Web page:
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The Belle France guide to the most beautiful villages in Eastern France

The regions of eastern France achieve a unique identity that balances undeniably French culture and custom with influences from European neighbours.  Alsace and Lorraine have a distinctly Germanic feel in some of the towns and villages, the forested Ardennes sweeps into the area from Luxembourg and Belgium, and more than a few buildings in the Rhône-Alpes display architecture inspired by the Italian Renaissance.

The regions of the Alsace, Burgundy, Franche-Comté and Lorraine are home to 26 of the 156 most beautiful villages of France. 

We've produced a comprehensive digital guide to France's 156 most beautiful villages. Click below to explore.

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A quirky mixture of French and German culture and architecture, Alsace is a truly unique corner of eastern France. Situated between the rushing Rhine and the mighty Vosges mountains, it is a patchwork of dense forests and verdant pastures, gentle valleys and, of course, vineyards. It’s a region dotted with sites that bear witness to a turbulent past: ruined castles perch atop hills and Le Struthof, France’s only concentration camp, squats stark and sinister in the north of the region.

Points of interest: Strasbourg | Eguisheim | Riquewihr | Alsace Wine Route | Château du Haut-Koenigsbourg | Le Mont Sainte-Odile  | L’Ecomusée d’Alsace

Eguisheim, Bas-Rhin

The dreamy village of Eguisheim is the image of Germanic Alsace. Its streets of baby boy blue, rose pink and minty green give it its fairytale feel and hark back to its past when it was part of neighbouring Germany. The village is laid out in concentric circles with its castle, magnificent fountain, main square (or circle) and colourful Saint-Léon-IX chapel in the centre. It also sits on the Alsatian wine trail and in the summer the village comes alive with the Stork and Wine Growers festivals.

Hunawihr nestled amongst vineyards

▲ Hunawihr, Haut-Rhin

Also located on the wine route and built in a narrow valley, Hunawihr shares many of its features with Eguisheim including its colourful half-timbered houses and central square with fountain. The fountain dates from the 6th century and was used by Hune, the wife of one of the first lords of the country, to wash the clothes of the poor. The fortified church is steeped in history and is one of the few examples of defensive religious architecture.

Hunspach, Bas-Rhin

Hunspach is one of the most well preserved towns in Alsace however it is different to most Alsation villages in that its houses are painted uniform white instead of the usual pastels. Another interesting architectural feature are the convexed windows that allow inhabitants to see out without being seen! There is also a small church in the village, notable for its red stone clock tower.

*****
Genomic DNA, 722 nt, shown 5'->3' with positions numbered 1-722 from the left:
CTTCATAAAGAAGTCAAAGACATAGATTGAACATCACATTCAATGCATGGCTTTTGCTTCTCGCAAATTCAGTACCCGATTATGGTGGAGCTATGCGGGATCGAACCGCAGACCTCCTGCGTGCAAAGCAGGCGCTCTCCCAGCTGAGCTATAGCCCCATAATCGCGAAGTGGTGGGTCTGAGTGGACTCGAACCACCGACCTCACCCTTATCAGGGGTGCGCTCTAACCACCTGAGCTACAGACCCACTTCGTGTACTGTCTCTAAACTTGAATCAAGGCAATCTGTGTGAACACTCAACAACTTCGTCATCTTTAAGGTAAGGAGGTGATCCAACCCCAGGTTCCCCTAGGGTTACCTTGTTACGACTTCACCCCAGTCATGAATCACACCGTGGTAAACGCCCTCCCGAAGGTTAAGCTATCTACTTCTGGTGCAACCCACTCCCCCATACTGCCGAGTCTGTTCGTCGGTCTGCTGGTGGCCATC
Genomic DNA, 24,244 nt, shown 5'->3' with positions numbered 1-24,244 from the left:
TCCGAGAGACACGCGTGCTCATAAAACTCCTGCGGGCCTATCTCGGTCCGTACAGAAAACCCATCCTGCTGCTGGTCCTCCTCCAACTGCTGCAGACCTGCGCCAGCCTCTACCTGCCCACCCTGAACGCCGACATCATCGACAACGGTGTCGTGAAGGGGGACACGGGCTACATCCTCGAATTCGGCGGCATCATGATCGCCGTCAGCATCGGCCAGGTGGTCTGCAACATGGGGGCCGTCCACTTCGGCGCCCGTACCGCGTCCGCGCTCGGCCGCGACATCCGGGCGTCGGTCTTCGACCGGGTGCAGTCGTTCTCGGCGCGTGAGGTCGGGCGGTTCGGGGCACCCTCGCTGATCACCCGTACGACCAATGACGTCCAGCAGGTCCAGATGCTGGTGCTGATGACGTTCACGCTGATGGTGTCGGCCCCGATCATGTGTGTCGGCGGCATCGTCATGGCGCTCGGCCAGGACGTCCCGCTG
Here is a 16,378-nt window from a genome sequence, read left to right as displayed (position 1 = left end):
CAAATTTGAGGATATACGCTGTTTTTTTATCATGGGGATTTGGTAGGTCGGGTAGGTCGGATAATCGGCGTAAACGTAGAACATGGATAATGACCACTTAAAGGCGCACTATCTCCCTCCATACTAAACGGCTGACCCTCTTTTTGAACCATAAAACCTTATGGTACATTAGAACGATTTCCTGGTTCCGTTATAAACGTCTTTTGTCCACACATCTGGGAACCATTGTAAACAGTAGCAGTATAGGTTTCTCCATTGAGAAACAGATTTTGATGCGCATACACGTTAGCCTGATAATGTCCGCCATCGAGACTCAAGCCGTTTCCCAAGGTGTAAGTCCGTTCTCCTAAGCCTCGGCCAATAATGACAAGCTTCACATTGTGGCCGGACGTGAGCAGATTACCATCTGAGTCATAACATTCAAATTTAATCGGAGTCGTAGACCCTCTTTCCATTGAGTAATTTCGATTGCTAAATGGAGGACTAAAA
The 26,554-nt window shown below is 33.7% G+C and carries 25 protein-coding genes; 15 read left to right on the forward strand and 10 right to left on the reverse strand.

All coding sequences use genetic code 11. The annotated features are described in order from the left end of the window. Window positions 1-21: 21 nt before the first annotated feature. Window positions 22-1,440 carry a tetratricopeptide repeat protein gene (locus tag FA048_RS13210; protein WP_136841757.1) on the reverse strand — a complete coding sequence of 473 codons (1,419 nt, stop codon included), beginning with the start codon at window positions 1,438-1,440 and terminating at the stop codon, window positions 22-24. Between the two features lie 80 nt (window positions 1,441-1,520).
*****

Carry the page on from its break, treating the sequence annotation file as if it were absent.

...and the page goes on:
Mittelbergheim, Bas-Rhin

Set at the foot of Mount Saint Odile, and surrounded by gently sloping vineyards, this village is the home of the Zotzenberg grand cru. Because of the village’s placing near the Vosges, a rain shadow is cast leading to a dry and relatively warm climate during the summer months. However, its winters are cold and it’s not unusual to see the Alsation vineyards dusted with snow.

▲ Riquewihr, Haut-Rhin

Nestled at the bottom of a valley alongside vineyards of plenty is the fortified village of Riquewihr. A staple on the Alsace Wine Route and often nicknamed ‘Pearl of the vineyards’, it is steeped in history having been spared by two past wars. No less than 40 monuments in the village are classified as Historic Monuments.


Burgundy’s River Saône meanders gracefully through a rolling landscape of green and gold, studded with castles, mosaic roofs and Romanesque churches. Famous for its wines, the region displays neat rows of vines that flourish in the long, warm summers and produce the fruit that becomes such favourites as Chablis, Meursault and Gevrey-Chambertin. Scattered between are picturesque timbered villages like Noyers-sur-Serein where geraniums spill from pots and pretty squares buzz with the activity of shoppers and artists.

Points of interest: Hospices of Beaune | Palace of the Dukes of Burgundy | Cluny Abbey | Château de la Rochepot Dijon Cathedral

Châteauneuf-en-Auxois, Côte-d’Or

Its imposing fortress from which the village radiates out was once the residence of the Dukes of Burgundy because of its strategic location between Dijon and Auton. Every two years in late July its medieval streets lined with old stone houses complete with turrets and flowers of plenty come alive with the Médiévales festival.

Flavigny-sur-Ozerain, Côte-d’Or

Built on a rock with a Benedictine monastery at its centre, Flavigny is home to fewer than 400 residents. It’s former abbey now houses a factory which produces Les Anis de Flavigny, small aniseed-flavored pastilles that are distributed worldwide.